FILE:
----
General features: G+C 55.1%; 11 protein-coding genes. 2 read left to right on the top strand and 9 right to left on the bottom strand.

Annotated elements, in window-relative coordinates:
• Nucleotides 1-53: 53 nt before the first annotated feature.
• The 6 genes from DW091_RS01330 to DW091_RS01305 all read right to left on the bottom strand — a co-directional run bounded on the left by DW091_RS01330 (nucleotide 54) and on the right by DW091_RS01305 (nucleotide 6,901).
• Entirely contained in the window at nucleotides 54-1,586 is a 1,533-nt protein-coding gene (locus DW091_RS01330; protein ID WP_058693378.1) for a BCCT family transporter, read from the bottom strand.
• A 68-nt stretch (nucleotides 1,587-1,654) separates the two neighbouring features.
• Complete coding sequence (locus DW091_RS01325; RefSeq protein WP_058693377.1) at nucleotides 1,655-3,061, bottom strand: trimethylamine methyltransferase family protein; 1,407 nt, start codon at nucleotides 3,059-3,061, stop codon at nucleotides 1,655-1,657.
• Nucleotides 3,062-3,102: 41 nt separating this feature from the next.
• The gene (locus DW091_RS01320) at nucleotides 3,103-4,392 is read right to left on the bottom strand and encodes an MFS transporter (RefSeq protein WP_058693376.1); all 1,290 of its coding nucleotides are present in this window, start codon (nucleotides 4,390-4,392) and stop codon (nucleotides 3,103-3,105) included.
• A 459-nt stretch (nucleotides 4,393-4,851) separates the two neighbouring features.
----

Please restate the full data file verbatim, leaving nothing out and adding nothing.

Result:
General features: G+C 55.1%; 11 protein-coding genes. 2 read left to right on the top strand and 9 right to left on the bottom strand.

Annotated elements, in window-relative coordinates:
• Nucleotides 1-53: 53 nt before the first annotated feature.
• The 6 genes from DW091_RS01330 to DW091_RS01305 all read right to left on the bottom strand — a co-directional run bounded on the left by DW091_RS01330 (nucleotide 54) and on the right by DW091_RS01305 (nucleotide 6,901).
• Entirely contained in the window at nucleotides 54-1,586 is a 1,533-nt protein-coding gene (locus DW091_RS01330; protein ID WP_058693378.1) for a BCCT family transporter, read from the bottom strand.
• A 68-nt stretch (nucleotides 1,587-1,654) separates the two neighbouring features.
• Complete coding sequence (locus DW091_RS01325; RefSeq protein WP_058693377.1) at nucleotides 1,655-3,061, bottom strand: trimethylamine methyltransferase family protein; 1,407 nt, start codon at nucleotides 3,059-3,061, stop codon at nucleotides 1,655-1,657.
• Nucleotides 3,062-3,102: 41 nt separating this feature from the next.
• The gene (locus DW091_RS01320) at nucleotides 3,103-4,392 is read right to left on the bottom strand and encodes an MFS transporter (RefSeq protein WP_058693376.1); all 1,290 of its coding nucleotides are present in this window, start codon (nucleotides 4,390-4,392) and stop codon (nucleotides 3,103-3,105) included.
• A 459-nt stretch (nucleotides 4,393-4,851) separates the two neighbouring features.